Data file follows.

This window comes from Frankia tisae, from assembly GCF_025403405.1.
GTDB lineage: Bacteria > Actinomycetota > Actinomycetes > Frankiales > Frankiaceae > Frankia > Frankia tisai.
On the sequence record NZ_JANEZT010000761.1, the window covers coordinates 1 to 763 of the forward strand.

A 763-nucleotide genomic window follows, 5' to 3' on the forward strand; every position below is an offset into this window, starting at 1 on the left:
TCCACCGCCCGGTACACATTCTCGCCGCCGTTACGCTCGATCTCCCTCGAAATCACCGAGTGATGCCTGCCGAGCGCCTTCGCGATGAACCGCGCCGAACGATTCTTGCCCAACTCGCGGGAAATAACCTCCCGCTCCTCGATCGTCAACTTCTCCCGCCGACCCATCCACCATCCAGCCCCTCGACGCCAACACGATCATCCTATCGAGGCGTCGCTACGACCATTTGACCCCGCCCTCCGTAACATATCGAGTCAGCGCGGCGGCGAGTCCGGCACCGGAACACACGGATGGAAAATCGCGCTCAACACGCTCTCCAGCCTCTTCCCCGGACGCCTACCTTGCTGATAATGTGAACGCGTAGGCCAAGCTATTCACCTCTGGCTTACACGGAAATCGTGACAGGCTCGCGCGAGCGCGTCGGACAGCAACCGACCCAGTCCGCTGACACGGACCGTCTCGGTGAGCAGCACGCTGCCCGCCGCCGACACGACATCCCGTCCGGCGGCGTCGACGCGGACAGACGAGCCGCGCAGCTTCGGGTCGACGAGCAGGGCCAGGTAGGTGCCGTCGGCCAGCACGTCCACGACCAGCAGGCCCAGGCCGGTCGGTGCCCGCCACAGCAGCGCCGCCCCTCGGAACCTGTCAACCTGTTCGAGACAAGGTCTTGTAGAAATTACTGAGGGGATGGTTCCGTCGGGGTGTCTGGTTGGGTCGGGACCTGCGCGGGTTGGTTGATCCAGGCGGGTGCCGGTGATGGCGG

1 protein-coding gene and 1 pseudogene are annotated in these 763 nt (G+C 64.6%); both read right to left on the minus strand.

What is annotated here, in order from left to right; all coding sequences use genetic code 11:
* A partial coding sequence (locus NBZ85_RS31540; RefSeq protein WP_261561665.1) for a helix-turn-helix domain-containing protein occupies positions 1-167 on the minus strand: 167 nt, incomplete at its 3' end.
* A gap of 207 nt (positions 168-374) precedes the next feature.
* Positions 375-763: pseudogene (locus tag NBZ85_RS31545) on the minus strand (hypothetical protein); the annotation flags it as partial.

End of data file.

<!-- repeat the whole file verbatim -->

This window comes from Frankia tisae, from assembly GCF_025403405.1.
GTDB lineage: Bacteria > Actinomycetota > Actinomycetes > Frankiales > Frankiaceae > Frankia > Frankia tisai.
On the sequence record NZ_JANEZT010000761.1, the window covers coordinates 1 to 763 of the forward strand.

A 763-nucleotide genomic window follows, 5' to 3' on the forward strand; every position below is an offset into this window, starting at 1 on the left:
TCCACCGCCCGGTACACATTCTCGCCGCCGTTACGCTCGATCTCCCTCGAAATCACCGAGTGATGCCTGCCGAGCGCCTTCGCGATGAACCGCGCCGAACGATTCTTGCCCAACTCGCGGGAAATAACCTCCCGCTCCTCGATCGTCAACTTCTCCCGCCGACCCATCCACCATCCAGCCCCTCGACGCCAACACGATCATCCTATCGAGGCGTCGCTACGACCATTTGACCCCGCCCTCCGTAACATATCGAGTCAGCGCGGCGGCGAGTCCGGCACCGGAACACACGGATGGAAAATCGCGCTCAACACGCTCTCCAGCCTCTTCCCCGGACGCCTACCTTGCTGATAATGTGAACGCGTAGGCCAAGCTATTCACCTCTGGCTTACACGGAAATCGTGACAGGCTCGCGCGAGCGCGTCGGACAGCAACCGACCCAGTCCGCTGACACGGACCGTCTCGGTGAGCAGCACGCTGCCCGCCGCCGACACGACATCCCGTCCGGCGGCGTCGACGCGGACAGACGAGCCGCGCAGCTTCGGGTCGACGAGCAGGGCCAGGTAGGTGCCGTCGGCCAGCACGTCCACGACCAGCAGGCCCAGGCCGGTCGGTGCCCGCCACAGCAGCGCCGCCCCTCGGAACCTGTCAACCTGTTCGAGACAAGGTCTTGTAGAAATTACTGAGGGGATGGTTCCGTCGGGGTGTCTGGTTGGGTCGGGACCTGCGCGGGTTGGTTGATCCAGGCGGGTGCCGGTGATGGCGG

1 protein-coding gene and 1 pseudogene are annotated in these 763 nt (G+C 64.6%); both read right to left on the minus strand.

What is annotated here, in order from left to right; all coding sequences use genetic code 11:
* A partial coding sequence (locus NBZ85_RS31540; RefSeq protein WP_261561665.1) for a helix-turn-helix domain-containing protein occupies positions 1-167 on the minus strand: 167 nt, incomplete at its 3' end.
* A gap of 207 nt (positions 168-374) precedes the next feature.
* Positions 375-763: pseudogene (locus tag NBZ85_RS31545) on the minus strand (hypothetical protein); the annotation flags it as partial.